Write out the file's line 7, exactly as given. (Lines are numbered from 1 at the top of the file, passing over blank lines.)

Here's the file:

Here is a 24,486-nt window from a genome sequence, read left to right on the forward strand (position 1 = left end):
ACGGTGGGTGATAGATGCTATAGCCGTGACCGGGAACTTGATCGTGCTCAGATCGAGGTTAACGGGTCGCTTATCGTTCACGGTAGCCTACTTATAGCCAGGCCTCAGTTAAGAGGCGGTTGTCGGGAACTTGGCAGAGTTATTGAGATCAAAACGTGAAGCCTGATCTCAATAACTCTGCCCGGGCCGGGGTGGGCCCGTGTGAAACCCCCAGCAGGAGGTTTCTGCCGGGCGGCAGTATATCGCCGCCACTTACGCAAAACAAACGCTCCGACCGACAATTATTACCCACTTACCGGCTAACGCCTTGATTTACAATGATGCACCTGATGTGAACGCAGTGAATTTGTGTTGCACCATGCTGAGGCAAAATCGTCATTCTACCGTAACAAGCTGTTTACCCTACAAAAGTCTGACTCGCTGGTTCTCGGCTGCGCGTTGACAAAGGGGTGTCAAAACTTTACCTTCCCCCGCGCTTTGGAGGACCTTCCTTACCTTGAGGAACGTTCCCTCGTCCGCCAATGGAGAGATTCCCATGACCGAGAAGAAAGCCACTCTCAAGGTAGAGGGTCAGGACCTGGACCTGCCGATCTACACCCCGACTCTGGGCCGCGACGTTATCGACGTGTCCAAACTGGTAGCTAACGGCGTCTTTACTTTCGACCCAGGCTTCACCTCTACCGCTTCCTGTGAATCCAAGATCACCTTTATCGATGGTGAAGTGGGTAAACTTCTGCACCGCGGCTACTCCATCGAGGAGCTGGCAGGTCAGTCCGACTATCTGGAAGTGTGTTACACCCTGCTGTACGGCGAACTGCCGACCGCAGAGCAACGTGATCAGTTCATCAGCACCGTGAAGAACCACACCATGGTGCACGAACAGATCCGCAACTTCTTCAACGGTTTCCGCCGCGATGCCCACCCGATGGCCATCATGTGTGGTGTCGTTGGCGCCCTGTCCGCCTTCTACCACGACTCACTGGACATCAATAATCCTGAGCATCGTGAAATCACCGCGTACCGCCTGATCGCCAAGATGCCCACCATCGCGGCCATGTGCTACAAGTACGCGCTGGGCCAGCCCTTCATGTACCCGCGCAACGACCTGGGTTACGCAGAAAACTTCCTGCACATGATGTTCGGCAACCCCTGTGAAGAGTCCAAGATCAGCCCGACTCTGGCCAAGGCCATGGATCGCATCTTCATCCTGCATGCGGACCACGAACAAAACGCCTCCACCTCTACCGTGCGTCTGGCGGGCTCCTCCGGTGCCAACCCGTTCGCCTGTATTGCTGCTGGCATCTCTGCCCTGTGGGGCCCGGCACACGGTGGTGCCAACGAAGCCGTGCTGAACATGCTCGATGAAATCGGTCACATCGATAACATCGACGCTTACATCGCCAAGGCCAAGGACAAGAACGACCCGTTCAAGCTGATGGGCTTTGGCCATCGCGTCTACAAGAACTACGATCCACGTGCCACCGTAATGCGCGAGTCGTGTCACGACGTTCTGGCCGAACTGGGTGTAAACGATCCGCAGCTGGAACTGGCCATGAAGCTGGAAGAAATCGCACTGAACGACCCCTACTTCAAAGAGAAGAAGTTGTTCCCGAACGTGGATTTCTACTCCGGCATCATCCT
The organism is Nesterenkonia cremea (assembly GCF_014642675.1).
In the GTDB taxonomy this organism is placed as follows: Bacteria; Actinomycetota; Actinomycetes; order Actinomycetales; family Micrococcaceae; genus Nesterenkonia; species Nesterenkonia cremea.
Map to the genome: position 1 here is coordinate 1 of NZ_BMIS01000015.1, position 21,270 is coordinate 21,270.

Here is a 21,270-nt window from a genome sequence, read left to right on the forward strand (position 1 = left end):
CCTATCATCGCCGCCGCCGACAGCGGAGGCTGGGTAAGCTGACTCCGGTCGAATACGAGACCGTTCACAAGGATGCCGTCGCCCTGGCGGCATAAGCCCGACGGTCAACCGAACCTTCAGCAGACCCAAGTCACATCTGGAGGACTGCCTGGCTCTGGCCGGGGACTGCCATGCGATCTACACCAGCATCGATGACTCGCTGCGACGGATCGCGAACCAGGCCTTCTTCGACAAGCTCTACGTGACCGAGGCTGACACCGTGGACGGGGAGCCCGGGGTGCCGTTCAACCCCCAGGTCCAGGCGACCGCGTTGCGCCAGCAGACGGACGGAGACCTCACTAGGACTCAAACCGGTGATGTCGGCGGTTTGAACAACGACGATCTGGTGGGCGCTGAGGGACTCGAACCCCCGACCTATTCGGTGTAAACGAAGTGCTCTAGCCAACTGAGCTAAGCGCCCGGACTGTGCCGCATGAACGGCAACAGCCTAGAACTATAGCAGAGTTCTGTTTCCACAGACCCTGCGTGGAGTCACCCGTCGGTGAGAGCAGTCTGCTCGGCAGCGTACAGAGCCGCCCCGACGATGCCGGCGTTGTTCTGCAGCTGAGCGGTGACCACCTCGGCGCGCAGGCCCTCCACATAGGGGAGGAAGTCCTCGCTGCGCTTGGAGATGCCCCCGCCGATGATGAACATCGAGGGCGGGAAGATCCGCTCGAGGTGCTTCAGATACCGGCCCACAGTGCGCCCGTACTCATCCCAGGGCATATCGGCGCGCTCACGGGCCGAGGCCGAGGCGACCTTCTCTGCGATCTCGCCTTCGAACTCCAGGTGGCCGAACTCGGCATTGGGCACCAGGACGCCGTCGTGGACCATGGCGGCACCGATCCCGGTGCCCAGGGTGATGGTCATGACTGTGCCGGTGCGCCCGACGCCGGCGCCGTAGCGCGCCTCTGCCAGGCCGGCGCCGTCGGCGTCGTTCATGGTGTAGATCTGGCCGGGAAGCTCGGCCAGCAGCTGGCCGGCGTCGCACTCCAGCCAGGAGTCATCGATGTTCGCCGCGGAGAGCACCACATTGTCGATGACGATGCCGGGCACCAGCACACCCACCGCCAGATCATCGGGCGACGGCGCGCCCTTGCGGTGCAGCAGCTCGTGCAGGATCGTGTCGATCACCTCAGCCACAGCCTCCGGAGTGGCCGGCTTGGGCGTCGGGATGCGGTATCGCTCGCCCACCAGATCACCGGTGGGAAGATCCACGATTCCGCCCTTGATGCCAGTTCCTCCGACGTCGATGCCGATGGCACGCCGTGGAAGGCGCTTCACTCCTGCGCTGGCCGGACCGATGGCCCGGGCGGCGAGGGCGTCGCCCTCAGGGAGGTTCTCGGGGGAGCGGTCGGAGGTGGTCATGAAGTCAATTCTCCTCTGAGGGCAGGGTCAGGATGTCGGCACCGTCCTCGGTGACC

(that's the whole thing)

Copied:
CCTATCATCGCCGCCGCCGACAGCGGAGGCTGGGTAAGCTGACTCCGGTCGAATACGAGACCGTTCACAAGGATGCCGTCGCCCTGGCGGCATAAGCCCGACGGTCAACCGAACCTTCAGCAGACCCAAGTCACATCTGGAGGACTGCCTGGCTCTGGCCGGGGACTGCCATGCGATCTACACCAGCATCGATGACTCGCTGCGACGGATCGCGAACCAGGCCTTCTTCGACAAGCTCTACGTGACCGAGGCTGACACCGTGGACGGGGAGCCCGGGGTGCCGTTCAACCCCCAGGTCCAGGCGACCGCGTTGCGCCAGCAGACGGACGGAGACCTCACTAGGACTCAAACCGGTGATGTCGGCGGTTTGAACAACGACGATCTGGTGGGCGCTGAGGGACTCGAACCCCCGACCTATTCGGTGTAAACGAAGTGCTCTAGCCAACTGAGCTAAGCGCCCGGACTGTGCCGCATGAACGGCAACAGCCTAGAACTATAGCAGAGTTCTGTTTCCACAGACCCTGCGTGGAGTCACCCGTCGGTGAGAGCAGTCTGCTCGGCAGCGTACAGAGCCGCCCCGACGATGCCGGCGTTGTTCTGCAGCTGAGCGGTGACCACCTCGGCGCGCAGGCCCTCCACATAGGGGAGGAAGTCCTCGCTGCGCTTGGAGATGCCCCCGCCGATGATGAACATCGAGGGCGGGAAGATCCGCTCGAGGTGCTTCAGATACCGGCCCACAGTGCGCCCGTACTCATCCCAGGGCATATCGGCGCGCTCACGGGCCGAGGCCGAGGCGACCTTCTCTGCGATCTCGCCTTCGAACTCCAGGTGGCCGAACTCGGCATTGGGCACCAGGACGCCGTCGTGGACCATGGCGGCACCGATCCCGGTGCCCAGGGTGATGGTCATGACTGTGCCGGTGCGCCCGACGCCGGCGCCGTAGCGCGCCTCTGCCAGGCCGGCGCCGTCGGCGTCGTTCATGGTGTAGATCTGGCCGGGAAGCTCGGCCAGCAGCTGGCCGGCGTCGCACTCCAGCCAGGAGTCATCGATGTTCGCCGCGGAGAGCACCACATTGTCGATGACGATGCCGGGCACCAGCACACCCACCGCCAGATCATCGGGCGACGGCGCGCCCTTGCGGTGCAGCAGCTCGTGCAGGATCGTGTCGATCACCTCAGCCACAGCCTCCGGAGTGGCCGGCTTGGGCGTCGGGATGCGGTATCGCTCGCCCACCAGATCACCGGTGGGAAGATCCACGATTCCGCCCTTGATGCCAGTTCCTCCGACGTCGATGCCGATGGCACGCCGTGGAAGGCGCTTCACTCCTGCGCTGGCCGGACCGATGGCCCGGGCGGCGAGGGCGTCGCCCTCAGGGAGGTTCTCGGGGGAGCGGTCGGAGGTGGTCATGAAGTCAATTCTCCTCTGAGGGCAGGGTCAGGATGTCGGCACCGTCCTCGGTGACC